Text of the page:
Monday, March 2, 2009

ESSAY: Fran Bull's DARK MATTER series

By Tara Verheide

   Dark Matter - the large series of some thirty plus pieces offers ample insight into Fran Bull's astute and deviously elegant methods of metaphor, as well as her preoccupation with the dynamics of figure and ground. She herein extends it to a deeper dimension; one tacitly expressive of the dark interface between the cloak of culture and the obscurity of soul.
   The pieces are mostly square in format, and range from 12” x 12” to 30” x 30” to 50” x 55” and consist of monochromatically painted muslin fabric that has been dipped in Italian Plaster and laid over small simple forms set atop stretched canvas. While at first glance they function as spare low-relief abstractions worthy of minimalism, in their reductive quality of parts and matter of fact resistance to content and detail; they are quickly perplexed by a theatrical tension duplicitously entangled in a simultaneously gauche and glamorous play of figure and ground, ground and surface. By this strategy Bull radicalizes her stated influences of Ancient, Classical, Renaissance, and Baroque painting and sculpture from which in her own words she sees: "the human body portrayed as lying hidden beneath ...swaths of fabric...sacred garments of the divine ...whose folds tell their cryptic stories of what lies beneath, and in some cases, of what has transpired as with volcanic ash ...capable of burying whole civilizations."
   In Bull‘s hands, Greek edicts of how drapery should by movement and distortion reveal the form are revamped, and Romanesque preferences for divine costuming, Platonic Revival and low relief representation are redressed to a contemporary level of craftiness inclusive of consumer ready-mades, cultural commentary and postmodern inside-trading. Under the histrionic, exquisitely painted surfaces of satin white, shimmering rose, metallic bronze, glimmering gold, blood red, creosote black, paste peach and primer matt crenellations of fabric lay odd objects, eerily inert and disturbingly recognizable as lowly craft items whose associations with homespun kitsch subvert presuppositions of highborn art and tasteful understatement. Bull’s collusion of mundane and urbane value systems debases signification in a lubricious currency of skepticism and pleasure that operates as darkly and perniciously above the ground as it does below. Presence begets absence and the viewer seeking solace in definitive meaning finds only a retrograde sensation of ambiguity cast upon a timeless ground of inertia as cold and blind as the contents within. The result is unsettling.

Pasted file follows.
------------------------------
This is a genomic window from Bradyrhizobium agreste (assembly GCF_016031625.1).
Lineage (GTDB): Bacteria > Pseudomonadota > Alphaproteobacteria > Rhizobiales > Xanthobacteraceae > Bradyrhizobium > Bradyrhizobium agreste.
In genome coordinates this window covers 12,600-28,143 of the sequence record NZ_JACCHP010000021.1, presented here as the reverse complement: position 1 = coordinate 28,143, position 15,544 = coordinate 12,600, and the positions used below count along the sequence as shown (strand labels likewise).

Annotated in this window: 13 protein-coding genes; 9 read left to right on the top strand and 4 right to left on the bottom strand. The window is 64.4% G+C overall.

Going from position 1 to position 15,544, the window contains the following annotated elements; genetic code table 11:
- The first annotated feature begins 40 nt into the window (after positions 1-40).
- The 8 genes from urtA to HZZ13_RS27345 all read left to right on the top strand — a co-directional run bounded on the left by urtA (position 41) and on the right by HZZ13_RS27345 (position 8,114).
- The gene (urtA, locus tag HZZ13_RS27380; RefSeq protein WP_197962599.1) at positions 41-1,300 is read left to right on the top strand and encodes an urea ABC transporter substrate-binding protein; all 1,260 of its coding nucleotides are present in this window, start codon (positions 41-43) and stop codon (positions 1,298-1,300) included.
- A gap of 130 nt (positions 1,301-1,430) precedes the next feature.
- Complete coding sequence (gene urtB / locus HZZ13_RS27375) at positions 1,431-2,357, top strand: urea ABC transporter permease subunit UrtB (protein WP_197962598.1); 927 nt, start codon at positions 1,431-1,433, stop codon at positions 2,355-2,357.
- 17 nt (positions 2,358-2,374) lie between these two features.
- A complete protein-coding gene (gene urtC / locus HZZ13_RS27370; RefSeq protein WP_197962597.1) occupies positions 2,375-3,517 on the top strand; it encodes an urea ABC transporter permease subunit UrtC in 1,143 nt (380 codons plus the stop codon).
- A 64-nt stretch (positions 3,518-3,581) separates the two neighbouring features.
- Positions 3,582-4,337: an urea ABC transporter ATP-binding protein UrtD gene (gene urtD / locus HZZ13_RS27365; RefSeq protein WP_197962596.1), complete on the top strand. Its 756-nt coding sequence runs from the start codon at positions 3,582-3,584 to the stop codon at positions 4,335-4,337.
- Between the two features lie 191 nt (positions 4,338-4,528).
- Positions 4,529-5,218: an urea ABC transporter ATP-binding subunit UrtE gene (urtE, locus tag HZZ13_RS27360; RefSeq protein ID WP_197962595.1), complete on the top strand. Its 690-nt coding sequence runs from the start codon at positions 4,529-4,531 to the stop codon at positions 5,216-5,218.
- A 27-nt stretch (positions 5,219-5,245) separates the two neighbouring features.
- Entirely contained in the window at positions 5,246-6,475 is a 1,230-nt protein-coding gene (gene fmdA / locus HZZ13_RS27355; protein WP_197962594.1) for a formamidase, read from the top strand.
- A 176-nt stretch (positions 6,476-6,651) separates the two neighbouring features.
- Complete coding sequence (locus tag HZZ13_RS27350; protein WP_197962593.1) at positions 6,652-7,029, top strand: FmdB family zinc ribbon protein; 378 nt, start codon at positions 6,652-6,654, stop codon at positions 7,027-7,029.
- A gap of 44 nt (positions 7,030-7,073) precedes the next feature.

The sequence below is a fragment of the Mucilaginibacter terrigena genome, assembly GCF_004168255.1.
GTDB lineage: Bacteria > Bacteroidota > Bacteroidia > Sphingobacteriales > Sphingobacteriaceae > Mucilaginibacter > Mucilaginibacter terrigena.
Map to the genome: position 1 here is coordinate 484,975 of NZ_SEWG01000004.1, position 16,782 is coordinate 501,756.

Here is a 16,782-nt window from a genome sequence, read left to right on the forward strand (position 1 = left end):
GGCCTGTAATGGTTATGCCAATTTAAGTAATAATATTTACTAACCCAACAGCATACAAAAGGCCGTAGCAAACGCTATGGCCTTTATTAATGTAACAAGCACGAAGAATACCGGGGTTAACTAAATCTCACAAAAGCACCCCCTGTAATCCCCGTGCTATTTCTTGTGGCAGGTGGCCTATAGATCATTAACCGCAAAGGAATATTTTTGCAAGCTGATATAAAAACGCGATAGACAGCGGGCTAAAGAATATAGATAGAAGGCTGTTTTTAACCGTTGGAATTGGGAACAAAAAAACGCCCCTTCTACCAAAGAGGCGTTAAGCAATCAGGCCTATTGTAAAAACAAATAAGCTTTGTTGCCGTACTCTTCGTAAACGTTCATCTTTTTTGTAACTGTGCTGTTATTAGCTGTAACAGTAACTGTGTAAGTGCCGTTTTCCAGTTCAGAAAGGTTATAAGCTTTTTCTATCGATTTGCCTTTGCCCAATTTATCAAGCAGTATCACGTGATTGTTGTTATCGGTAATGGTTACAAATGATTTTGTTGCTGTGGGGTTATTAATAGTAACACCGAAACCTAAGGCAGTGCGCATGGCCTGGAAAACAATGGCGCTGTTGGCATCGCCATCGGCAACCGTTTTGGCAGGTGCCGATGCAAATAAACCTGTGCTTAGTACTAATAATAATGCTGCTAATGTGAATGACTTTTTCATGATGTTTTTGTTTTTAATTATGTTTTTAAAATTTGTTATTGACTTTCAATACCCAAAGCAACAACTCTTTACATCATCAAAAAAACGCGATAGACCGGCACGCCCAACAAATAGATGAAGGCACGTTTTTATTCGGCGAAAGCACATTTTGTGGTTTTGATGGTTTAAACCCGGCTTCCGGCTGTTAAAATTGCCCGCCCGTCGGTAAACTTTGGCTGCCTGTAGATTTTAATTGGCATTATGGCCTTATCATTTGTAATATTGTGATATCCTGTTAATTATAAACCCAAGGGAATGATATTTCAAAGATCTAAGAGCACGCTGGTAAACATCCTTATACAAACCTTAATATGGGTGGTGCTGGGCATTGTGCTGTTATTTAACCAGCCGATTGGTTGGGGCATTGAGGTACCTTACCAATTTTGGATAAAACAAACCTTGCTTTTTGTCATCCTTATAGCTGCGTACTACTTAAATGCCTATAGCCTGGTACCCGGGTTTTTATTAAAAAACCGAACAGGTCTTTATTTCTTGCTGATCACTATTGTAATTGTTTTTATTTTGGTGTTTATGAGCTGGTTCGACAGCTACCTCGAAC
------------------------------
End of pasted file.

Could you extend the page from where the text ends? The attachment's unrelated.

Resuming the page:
The dyadic tensions between conceptual and formal oppositions wherein material and metaphysical dissolution and resolution of figure vs. ground are affectively crucified in surface relations of ego-self, culture-soul, day-night, micro-macro, intra-extra create a tension which Carl Jung believed was prerequisite to the emergence of meaning and James Hollis claimed was the terrible embodiment of the divine. Saying one thing through two that are violently opposed is a necessary way of seeing through to reality, James Hillman noted. He conferred with Heraclitus‘ thoughts that “the real constitution of each thing is accustomed to hide itself and that to arrive at the basic structure of things we must go into their darkness.” Thus by separating one thing from another and pitting them even against themselves in a process of phenomenological “bracketing,” Bull ascertains essence through transcendental reduction while her use of an extreme metaphor is a clear sign that hard answers do not exist. And it is only Plato’s forms that remain firm beneath the covers when reality shifts as readily as the greatest concepts forever elude. Stanley Kubrick once said: “No matter how vast the darkness, we must supply our own light.” Ultimately it is through Bull’s lucid eye that we see Dark Matter is not so much a riddle to be solved but a mystery to be lived.

Dark Matter, the paintings and more may be seen at Fran Bull's Site: